Recruitment processes

Many rocky shore plants and animals, possess a planktonic stage: gamete, spore or larvae which float in the plankton before settling and metamorphosing into adult form. This strategy allows species to rapidly colonize new areas that become available such as gaps created by storms. For these organisms it has long been evident that recruitment from the pelagic phase is important in governing the density of populations on the shore (Little & Kitching, 1996). Both the demographic structure of populations and the composition of assemblages may be profoundly affected by variation in recruitment rates.
  • Fucoid plants are recruited from pelagic sporelings that settle on the substratum. Recruitment of Ascophyllum nodosum is generally poor and in the intertidal few germlings are found on the shore. However, in the sheltered conditions of the lagoon-like SIR.AscSAs biotope, recruitment from local plant stands may be more effective.
  • The sponges and ascidians characterizing the biotope all have planktonic larvae and are fairly short-lived. There is therefore, high recruitment and high turnover.

Time for community to reach maturity

The time for an Ascophyllum nodosum community to reach maturity is likely to be many years because the main characterizing species has very poor recruitment and is very slow growing. Ascophyllum nodosum does not reach sexual maturity until about 5 years of age and, in the intertidal, individual fronds can live to be up to 15 years old and whole plants for several decades. In their work on fucoid recolonization of cleared areas at Port Erin, Knight and Parke (1950) observed that even eight years after the original clearance there was still no sign of the establishment of an Ascophyllum nodosum population. There is a long-recognised shortage of sporelings (David, 1943) and the failure of the species to recolonize denuded areas for decades. However, the species is extremely fertile every year and Printz (1956) suggests it must be assumed that some special combination of climatic or environmental conditions is needed for an effective recolonization. If plants are not removed completely Ascophyllum nodosum plants cut within 10-15cm of the base recover fully in 4-5 years (Printz, 1956). The epiphytic species are likely to colonize algae very rapidly. Most epiphytic species are likely to have planktonic larvae and rapid growth so that colonization of the algae will be rapid. For example, settlement of new colonies of Halichondria panicea within one year is likely and the species increases in size by about 5% per week (Barthel, 1988). Recovery of the sea squirt Ciona intestinalis, may take a little longer if adult populations have been lost because the species probably has limited dispersal because the larval stage is very short (hours or days) and larvae are often retained near the adults by mucus threads. However, in Plymouth reproduction is recorded as occurring all year round so recovery from loss within a few years should be possible. Even if some other epiphytic species take longer to return the recovery of the biotope is likely to limited by the recovery of the key species Ascophyllum nodosum.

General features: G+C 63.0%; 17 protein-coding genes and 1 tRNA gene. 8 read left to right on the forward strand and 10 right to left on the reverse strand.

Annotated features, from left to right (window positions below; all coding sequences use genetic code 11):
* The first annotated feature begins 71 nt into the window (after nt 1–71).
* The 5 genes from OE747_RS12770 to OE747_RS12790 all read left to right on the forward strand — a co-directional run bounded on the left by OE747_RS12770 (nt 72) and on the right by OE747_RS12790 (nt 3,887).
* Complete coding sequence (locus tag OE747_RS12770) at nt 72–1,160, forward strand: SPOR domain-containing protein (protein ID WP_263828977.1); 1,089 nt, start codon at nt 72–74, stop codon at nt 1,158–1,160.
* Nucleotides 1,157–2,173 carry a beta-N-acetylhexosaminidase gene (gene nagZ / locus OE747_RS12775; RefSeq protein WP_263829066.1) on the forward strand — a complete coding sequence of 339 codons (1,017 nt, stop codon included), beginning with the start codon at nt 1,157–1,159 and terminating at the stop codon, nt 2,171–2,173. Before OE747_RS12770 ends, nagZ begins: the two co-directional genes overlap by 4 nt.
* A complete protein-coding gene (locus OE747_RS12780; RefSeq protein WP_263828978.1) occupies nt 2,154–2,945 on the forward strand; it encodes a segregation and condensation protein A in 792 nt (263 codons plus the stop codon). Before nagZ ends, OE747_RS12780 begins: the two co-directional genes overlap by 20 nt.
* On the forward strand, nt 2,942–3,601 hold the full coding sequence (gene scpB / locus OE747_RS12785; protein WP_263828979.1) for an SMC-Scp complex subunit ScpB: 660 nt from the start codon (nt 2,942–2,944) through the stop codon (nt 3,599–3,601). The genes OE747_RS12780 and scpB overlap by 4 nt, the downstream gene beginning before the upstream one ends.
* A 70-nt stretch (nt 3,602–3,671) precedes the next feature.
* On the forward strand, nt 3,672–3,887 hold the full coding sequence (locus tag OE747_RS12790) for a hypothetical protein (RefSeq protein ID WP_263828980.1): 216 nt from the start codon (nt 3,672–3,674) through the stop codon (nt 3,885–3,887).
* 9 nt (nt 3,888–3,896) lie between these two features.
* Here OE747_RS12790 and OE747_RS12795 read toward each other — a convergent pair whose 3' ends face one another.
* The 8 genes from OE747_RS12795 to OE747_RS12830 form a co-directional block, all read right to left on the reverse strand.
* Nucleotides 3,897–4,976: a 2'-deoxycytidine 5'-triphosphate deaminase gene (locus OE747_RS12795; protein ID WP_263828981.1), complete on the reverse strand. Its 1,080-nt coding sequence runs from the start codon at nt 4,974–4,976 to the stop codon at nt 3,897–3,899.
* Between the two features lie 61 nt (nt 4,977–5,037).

Additional information

Information on the biotope has been based greatly on the general biology and ecology of Ascophyllum nodosum in the more common intertidal full salinity habitat. It is possible that in reduced and variable salinity lagoonal habitats life history characteristics of the species, such as growth rates, longevity and reproduction may be different.

This review can be cited as follows:

Hill, J.M. 2001. Ascophyllum nodosum with epiphytic sponges and ascidians on variable salinity infralittoral rock. Marine Life Information Network: Biology and Sensitivity Key Information Sub-programme [on-line]. Plymouth: Marine Biological Association of the United Kingdom. [cited 23/10/2014]. Available from: <http://www.marlin.ac.uk/habitatecology.php?habitatid=328&code=1997>